Drug deaths not linked to budget cuts, says health boss

Claims that more addicts are dying from drugs because of budget cuts have been dismissed by a health chief.

By Lucy Ashton
Tuesday, 8th October 2019, 12:02 pm
Updated Wednesday, 9th October 2019, 3:30 pm
Director of public health Greg Fell
Director of public health Greg Fell

Addiction treatment firm UKAT says Sheffield Council has cut its budget by £1.3 million over six years, when over the same time, drug deaths have risen by 12 per cent.

But Greg Fell, director of public health, has challenged UKAT and says while the budget cuts are correct, frontline services have been protected.

“The notion that the spike in drug related deaths is linked to council cutting treatment budgets has to be challenged on two counts,” he said

“Firstly, our waiting list for substance misuse treatment services is half a day – so essentially people are seen on the day. Nationally it’s about two days to be seen so we are better than that, which is great.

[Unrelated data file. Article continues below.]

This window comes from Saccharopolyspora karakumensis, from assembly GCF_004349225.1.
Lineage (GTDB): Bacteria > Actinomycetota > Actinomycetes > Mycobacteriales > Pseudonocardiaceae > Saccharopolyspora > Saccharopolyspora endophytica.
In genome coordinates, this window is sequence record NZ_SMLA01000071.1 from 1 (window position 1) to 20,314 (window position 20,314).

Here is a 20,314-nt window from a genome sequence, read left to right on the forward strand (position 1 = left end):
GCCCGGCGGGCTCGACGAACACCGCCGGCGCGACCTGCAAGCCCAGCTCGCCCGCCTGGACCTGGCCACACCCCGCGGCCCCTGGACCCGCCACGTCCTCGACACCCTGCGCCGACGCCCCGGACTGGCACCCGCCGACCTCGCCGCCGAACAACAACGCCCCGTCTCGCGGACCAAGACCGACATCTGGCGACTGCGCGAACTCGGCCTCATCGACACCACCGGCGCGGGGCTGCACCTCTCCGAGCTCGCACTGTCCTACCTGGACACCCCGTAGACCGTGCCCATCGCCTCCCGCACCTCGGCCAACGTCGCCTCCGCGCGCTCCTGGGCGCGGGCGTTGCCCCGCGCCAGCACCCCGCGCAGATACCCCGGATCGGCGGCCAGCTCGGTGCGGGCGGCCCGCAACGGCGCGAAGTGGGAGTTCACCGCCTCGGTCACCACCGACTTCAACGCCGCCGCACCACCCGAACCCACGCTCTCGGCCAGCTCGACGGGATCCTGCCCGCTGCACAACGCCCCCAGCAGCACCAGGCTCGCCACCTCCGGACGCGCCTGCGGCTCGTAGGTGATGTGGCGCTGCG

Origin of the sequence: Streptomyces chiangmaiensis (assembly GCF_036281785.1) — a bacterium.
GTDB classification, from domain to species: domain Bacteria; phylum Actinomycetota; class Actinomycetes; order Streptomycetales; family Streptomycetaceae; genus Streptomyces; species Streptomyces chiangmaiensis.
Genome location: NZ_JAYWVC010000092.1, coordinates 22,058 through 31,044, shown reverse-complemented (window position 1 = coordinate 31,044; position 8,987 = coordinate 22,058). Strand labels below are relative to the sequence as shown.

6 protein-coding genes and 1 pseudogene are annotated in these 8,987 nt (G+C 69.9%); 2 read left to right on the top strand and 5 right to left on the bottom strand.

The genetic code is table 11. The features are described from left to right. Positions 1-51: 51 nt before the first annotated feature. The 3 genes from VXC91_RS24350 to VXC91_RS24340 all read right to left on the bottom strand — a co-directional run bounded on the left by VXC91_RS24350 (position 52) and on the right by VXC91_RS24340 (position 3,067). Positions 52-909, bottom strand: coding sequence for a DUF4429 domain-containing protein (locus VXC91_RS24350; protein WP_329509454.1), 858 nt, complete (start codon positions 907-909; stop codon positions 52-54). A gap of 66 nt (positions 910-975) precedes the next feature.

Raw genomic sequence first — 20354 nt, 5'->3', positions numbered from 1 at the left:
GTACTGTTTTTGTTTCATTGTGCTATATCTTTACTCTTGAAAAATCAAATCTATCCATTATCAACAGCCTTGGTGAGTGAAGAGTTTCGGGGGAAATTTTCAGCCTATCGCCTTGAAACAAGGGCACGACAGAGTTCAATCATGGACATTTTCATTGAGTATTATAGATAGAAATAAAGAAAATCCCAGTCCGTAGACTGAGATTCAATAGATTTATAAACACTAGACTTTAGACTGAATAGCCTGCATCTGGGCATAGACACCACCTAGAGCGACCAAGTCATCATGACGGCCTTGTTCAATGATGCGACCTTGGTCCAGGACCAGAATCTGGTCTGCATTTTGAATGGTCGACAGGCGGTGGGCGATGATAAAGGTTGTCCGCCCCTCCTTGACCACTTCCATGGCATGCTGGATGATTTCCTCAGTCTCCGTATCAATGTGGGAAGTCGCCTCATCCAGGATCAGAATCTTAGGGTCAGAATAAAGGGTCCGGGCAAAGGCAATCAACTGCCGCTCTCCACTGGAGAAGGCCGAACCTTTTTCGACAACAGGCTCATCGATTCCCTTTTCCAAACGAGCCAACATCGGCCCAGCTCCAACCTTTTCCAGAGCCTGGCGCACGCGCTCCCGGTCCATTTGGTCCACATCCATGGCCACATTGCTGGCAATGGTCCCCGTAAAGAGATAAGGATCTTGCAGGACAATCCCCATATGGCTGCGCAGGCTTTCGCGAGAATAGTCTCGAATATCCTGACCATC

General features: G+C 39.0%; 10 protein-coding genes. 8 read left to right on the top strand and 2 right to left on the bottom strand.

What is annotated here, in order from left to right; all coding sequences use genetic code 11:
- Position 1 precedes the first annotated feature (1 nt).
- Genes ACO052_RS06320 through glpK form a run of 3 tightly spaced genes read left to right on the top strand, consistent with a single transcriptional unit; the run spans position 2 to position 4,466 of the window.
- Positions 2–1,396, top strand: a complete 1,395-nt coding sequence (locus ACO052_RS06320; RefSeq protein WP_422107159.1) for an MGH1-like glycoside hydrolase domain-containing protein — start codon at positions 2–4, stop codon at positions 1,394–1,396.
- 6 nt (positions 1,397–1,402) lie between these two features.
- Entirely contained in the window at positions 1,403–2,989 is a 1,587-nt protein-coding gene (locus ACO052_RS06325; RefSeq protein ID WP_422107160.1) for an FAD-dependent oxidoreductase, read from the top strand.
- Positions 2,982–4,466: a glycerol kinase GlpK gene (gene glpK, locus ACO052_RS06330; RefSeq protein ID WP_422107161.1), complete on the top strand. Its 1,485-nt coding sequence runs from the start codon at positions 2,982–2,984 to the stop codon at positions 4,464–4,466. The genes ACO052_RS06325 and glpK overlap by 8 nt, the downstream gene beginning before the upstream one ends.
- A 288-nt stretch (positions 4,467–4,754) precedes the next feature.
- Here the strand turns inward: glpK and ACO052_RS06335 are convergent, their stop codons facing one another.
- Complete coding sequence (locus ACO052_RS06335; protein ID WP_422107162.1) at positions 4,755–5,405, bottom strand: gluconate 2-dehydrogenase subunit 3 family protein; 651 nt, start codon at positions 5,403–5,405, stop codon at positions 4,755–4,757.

“We go to great lengths to provide access to treatment as evidence says getting into treatment quickly has the biggest impact.

“Secondly, if cuts in treatment services are causing a spike in drug related deaths it doesn’t stand up as other areas have not made cuts and deaths have gone up even more.

“Why does Scotland have record numbers of drug related deaths and Wales is equal to England when they have not cut funding? It simply does not stack up.”

UKAT says rehabs could be forced to closed but Mr Fell has also challenged this. He says drug related deaths have very mixed causes and addicts who started in the 1980s and 90s and are now getting complex health problems.

“I don’t buy that residential rehab is an issue. Rapid access to good quality treatment is key,” he said.

“We work really hard to maintain open access which means anyone wishing to get treatment can walk into services without an appointment and will be assessed on the same day.

“We have three treatment services – one for people using heroin and other opiate based drugs, one for people using any other drugs, and one for people using alcohol.

“There are community based treatment services which are appropriate for the majority of people needing support, however, we also provide a route into residential rehab placement via these services.”

The number of people seeking drug treatment in Sheffield has been broadly stable. Six years ago 2,555 people sought treatment and this rose to 2,635 in 2017.

Free, confidential advice is available from Sheffield Treatment and Recovery Team by calling 0114 305 0500.